Doing the Impossible

More

070619-N-3653A-003

Brian Beutler:

For instance, right now we are trying to both extend the reach of the Maliki government as far as possible across the country and also to support Sunnis in their sectarian skirmishes against both Shiites and other Sunnis wherever an alliance is possible. Not surprisingly, these two objectives are almost definitionally at odds with each other. We're foolish to even try to promote both a factionalist and a federalist effort at the same time, but we're especially foolish when that means trying to bring a Shiite-dominated government into power over a land peppered with U.S.-supported Sunni tribal regions. My impression is that even as individual efforts these would both sink anyhow. But it's amazing that, with all of the resources the administration has handed over to the war effort, we're still approaching problems in such a way that even incremental plans are more likely to fail than they ought to be.

It's important to understand that this is the context in which the training fantasies of the "withdrawal lite" school of thought are unfolding. The training is a fallback position, a useful psychological crutch that people have also convinced themselves is a useful political crutch, but it has nothing to do with what's happening on the ground. If there are two sides fighting and you want one of them to win then, sure, you can train your side. But we're just training everyone who'll agree to be trained; equipping multiple sides in a civil conflict and creating a situation where the weapons and expertise we're providing is just as likely to be deployed against our interests as in favor of them two or four years down the road.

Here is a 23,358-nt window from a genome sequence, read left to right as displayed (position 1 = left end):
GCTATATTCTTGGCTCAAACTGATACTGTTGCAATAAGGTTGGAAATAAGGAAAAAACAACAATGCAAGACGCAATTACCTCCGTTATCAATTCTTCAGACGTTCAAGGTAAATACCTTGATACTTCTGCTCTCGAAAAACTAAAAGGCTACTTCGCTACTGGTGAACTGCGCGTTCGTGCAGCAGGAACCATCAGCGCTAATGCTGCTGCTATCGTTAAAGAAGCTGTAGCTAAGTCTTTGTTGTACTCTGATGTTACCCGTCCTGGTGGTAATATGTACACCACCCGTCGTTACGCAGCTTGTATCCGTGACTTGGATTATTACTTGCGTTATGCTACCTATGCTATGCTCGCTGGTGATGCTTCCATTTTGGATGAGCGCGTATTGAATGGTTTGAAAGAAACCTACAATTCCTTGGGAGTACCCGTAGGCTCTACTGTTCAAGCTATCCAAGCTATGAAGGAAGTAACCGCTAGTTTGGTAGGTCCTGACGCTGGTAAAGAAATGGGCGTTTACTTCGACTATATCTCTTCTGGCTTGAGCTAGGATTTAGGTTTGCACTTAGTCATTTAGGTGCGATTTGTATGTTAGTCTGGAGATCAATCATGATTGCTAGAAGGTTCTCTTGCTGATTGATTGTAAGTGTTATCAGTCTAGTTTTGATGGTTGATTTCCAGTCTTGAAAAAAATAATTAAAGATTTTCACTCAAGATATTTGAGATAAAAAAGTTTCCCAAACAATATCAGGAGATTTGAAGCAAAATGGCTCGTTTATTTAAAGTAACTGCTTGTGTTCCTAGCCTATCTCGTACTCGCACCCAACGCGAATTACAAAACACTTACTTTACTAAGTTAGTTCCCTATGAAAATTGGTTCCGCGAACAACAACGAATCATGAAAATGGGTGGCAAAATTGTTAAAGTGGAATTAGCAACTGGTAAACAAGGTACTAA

DOD photo by Petty Officer 2nd Class Summer M. Anderson, U.S. Navy.

Jump to comments
Presented by

Matthew Yglesias is a former writer and editor at The Atlantic.

Get Today's Top Stories in Your Inbox (preview)

Sad Desk Lunch: Is This How You Want to Die?

How to avoid working through lunch, and diseases related to social isolation.


Elsewhere on the web

Join the Discussion

After you comment, click Post. If you’re not already logged in you will be asked to log in or register. blog comments powered by Disqus

Video

Where Time Comes From

The clocks that coordinate your cellphone, GPS, and more

Video

Computer Vision Syndrome and You

Save your eyes. Take breaks.

Video

What Happens in 60 Seconds

Quantifying human activity around the world

Writers

Up
Down

More in Politics

Just In